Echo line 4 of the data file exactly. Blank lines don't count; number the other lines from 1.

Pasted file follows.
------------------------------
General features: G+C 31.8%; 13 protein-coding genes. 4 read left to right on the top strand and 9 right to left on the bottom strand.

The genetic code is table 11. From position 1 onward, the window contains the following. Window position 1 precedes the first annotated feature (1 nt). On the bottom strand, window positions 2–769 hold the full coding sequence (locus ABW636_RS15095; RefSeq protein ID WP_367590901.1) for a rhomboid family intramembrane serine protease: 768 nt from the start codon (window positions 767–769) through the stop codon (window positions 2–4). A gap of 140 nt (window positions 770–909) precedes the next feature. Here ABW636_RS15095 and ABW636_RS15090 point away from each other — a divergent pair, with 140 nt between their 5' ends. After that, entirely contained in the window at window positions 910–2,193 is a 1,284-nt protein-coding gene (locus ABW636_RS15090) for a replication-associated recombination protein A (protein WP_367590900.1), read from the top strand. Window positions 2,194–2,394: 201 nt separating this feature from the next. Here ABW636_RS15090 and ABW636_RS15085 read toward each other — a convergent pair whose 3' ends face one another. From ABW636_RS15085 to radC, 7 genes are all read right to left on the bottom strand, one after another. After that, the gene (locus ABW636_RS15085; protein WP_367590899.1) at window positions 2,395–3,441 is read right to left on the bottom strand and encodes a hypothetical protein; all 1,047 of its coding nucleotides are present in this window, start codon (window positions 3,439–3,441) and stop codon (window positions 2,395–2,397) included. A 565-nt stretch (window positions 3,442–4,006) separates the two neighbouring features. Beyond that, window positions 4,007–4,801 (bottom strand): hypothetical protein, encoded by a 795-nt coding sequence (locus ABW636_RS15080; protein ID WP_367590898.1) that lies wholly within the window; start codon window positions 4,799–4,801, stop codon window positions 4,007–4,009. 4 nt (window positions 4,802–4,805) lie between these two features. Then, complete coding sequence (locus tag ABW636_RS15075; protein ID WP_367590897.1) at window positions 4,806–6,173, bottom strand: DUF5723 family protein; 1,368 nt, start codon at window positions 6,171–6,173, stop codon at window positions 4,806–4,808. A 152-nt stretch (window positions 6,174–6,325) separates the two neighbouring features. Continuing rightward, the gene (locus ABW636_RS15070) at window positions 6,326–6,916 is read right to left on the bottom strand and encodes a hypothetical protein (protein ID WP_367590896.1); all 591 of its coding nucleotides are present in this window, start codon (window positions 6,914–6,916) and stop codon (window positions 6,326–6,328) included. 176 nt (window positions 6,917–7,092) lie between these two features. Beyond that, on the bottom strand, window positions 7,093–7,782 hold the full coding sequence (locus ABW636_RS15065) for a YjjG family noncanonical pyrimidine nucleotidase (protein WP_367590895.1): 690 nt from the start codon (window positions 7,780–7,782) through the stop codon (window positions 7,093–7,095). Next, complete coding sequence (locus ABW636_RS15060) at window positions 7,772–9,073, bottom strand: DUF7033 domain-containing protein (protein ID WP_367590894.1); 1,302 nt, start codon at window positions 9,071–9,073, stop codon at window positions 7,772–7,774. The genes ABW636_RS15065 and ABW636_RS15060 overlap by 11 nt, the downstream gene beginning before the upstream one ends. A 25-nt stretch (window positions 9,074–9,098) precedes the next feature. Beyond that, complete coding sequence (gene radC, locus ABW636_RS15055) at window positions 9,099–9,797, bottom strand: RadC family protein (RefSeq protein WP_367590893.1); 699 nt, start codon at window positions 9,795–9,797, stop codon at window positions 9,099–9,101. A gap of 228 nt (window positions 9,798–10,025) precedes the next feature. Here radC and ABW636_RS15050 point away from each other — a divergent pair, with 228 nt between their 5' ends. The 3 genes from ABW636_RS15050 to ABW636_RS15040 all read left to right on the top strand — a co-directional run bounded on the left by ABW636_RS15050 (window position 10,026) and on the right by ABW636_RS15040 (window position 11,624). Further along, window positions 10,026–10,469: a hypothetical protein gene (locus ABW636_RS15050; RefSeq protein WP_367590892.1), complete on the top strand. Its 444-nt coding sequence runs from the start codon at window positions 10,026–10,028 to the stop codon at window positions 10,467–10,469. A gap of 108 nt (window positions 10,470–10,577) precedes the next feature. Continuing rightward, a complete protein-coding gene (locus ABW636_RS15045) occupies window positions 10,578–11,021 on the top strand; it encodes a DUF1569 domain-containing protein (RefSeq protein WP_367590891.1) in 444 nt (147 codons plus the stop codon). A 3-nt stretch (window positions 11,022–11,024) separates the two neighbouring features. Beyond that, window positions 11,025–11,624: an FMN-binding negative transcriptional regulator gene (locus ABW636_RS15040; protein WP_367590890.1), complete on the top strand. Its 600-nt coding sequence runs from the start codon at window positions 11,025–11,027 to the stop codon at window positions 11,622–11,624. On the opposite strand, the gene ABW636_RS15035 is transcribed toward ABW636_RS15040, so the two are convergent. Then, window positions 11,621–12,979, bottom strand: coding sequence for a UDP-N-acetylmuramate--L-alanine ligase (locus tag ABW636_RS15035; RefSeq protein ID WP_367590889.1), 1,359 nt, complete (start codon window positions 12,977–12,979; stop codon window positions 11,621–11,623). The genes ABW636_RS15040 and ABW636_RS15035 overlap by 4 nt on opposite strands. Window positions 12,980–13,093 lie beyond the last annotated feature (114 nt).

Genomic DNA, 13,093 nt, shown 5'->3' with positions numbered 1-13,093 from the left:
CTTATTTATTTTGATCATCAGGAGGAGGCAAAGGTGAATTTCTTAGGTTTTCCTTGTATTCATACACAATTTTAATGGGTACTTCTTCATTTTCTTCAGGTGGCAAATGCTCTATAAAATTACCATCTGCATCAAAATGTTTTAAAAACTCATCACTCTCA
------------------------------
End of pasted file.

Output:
CTTATTTATTTTGATCATCAGGAGGAGGCAAAGGTGAATTTCTTAGGTTTTCCTTGTATTCATACACAATTTTAATGGGTACTTCTTCATTTTCTTCAGGTGGCAAATGCTCTATAAAATTACCATCTGCATCAAAATGTTTTAAAAACTCATCACTCTCA